How Should Touches Be Divided Among NU RBs?

Predicting carries and catches for five Northwestern backs.

There’s an interesting thread on our insider board right now debating what is the ideal number of touches per game for Venric Mark this fall. While we obviously won’t get much closure on that until we know (at the very least) how Mark holds up in pads, I do think it’s a worthwhile discussion. Northwestern seems adamant about installing high-tempo short passing to correct its offensive woes, but the real key to improvement lies in forcing opponents to respect the run and offering a diverse ground game.

Both were damn near impossible last year when the team limped down its depth chart to, at one point, the No. 6 running back. But with Mark back and Treyvon Green and Warren Long completely healthy, the Wildcats can tout a dangerous running game that rotates faster personnel to mask a shoddy offensive line. The key, as most responders on this thread have pointed out, is to avoid over-reliance on Mark. I believe the best possible NU running game is one that gives touches to five separate backs each night. Subtracting the 163 keepers taken between Kain Colter and Trevor Siemian last season, the Wildcats still gave backfield rushers more than 28 carries per game.

Venric Mark

Believe it or not, Mark averaged fewer than 19 touches a game in his All-American campaign, and got 20 carries in just four of 13 games. There’s no reason for a 5-8 running back who hasn’t played a full game in 18 months to see heavy involvement in non-conference matchups, and even when Big Ten play resumes, Mark would be best off hovering around 14-17 total touches. Interestingly enough, that 2012 season also saw him record two or fewer catches in all but one game (he caught seven balls against Boston College), and Mark has only recorded three receptions greater than 10 yards in his career.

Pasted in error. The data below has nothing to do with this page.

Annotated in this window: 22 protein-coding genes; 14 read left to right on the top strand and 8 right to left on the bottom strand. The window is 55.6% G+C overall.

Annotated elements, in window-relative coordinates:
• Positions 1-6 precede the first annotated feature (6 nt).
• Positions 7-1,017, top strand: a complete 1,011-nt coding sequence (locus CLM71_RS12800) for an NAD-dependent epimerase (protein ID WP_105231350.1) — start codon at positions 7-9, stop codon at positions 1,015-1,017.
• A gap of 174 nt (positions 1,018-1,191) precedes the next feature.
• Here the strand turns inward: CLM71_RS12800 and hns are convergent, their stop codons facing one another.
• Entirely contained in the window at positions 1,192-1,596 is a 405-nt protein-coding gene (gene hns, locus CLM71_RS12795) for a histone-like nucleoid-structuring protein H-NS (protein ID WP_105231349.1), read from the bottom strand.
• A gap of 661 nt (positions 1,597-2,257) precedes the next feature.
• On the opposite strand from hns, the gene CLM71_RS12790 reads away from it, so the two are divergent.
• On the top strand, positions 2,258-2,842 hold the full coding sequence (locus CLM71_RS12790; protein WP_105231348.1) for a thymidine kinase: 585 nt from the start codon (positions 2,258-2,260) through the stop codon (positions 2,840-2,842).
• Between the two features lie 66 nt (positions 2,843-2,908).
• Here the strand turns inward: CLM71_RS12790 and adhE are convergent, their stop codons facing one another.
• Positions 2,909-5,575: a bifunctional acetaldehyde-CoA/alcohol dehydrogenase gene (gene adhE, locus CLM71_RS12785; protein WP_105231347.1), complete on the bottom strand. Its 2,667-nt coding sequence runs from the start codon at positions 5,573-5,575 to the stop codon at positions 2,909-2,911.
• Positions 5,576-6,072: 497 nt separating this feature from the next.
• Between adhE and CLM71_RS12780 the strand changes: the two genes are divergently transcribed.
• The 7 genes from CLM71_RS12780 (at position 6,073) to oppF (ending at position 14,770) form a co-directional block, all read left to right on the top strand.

Best guess: 17 touches

Treyvon Green

Green has been criminally under-appreciated this offseason, and his eight touchdowns on a 5.4 yard-per-carry average commands at least a few carries between the tackles. Green wasn’t nearly as prolific going sideline to sideline last year, but taking a half-dozen runs through the middle of a defense will keep linebackers honest — especially important given Northwestern’s interest in expanding the short passing game and getting Dan Vitale more involved early. He’s also an improving pass blocker.

Best guess: 5 touches

Warren Long

The staff is high on Long, who saw a career-high six carries against Illinois last November. NU gave him carries even when Green and Stephen Buckley were healthy, and Fitzgerald has praised his progress all offseason.

Best guess: 3 touches

Stephen Buckley

Buckley’s been held out of practice this summer, but he is expected to return by Week 1. I think he will be the team’s third option by the end of the year, and offers the receiving prowess missing with Mark and Green. Buckley busted receptions of 17 and 14 yards against Nebraska and Western Michigan, respectively, and at 6-0, he could sneak into the slot on spread sets.

Best guess: 3 touches

Justin Jackson/Solomon Vault

Fitz said that he expects a core of three — Green, Long and Buckley — to take substantial carries from Mark, but I also expect at least one freshman running back to burn a redshirt. Justin Jackson has been fielding passes in practice thus far, and Fitzgerald told reporters to keep an eye on Solomon Vault from the first day of camp. Both offer needed flexibility in the receiving game, and though Jackson only put up 220 receiving yards to his 3,100+ rushing yards at Glenbard North last fall, I expect him to adapt his game to see the field this season.

Best guess: A combined 3 touches

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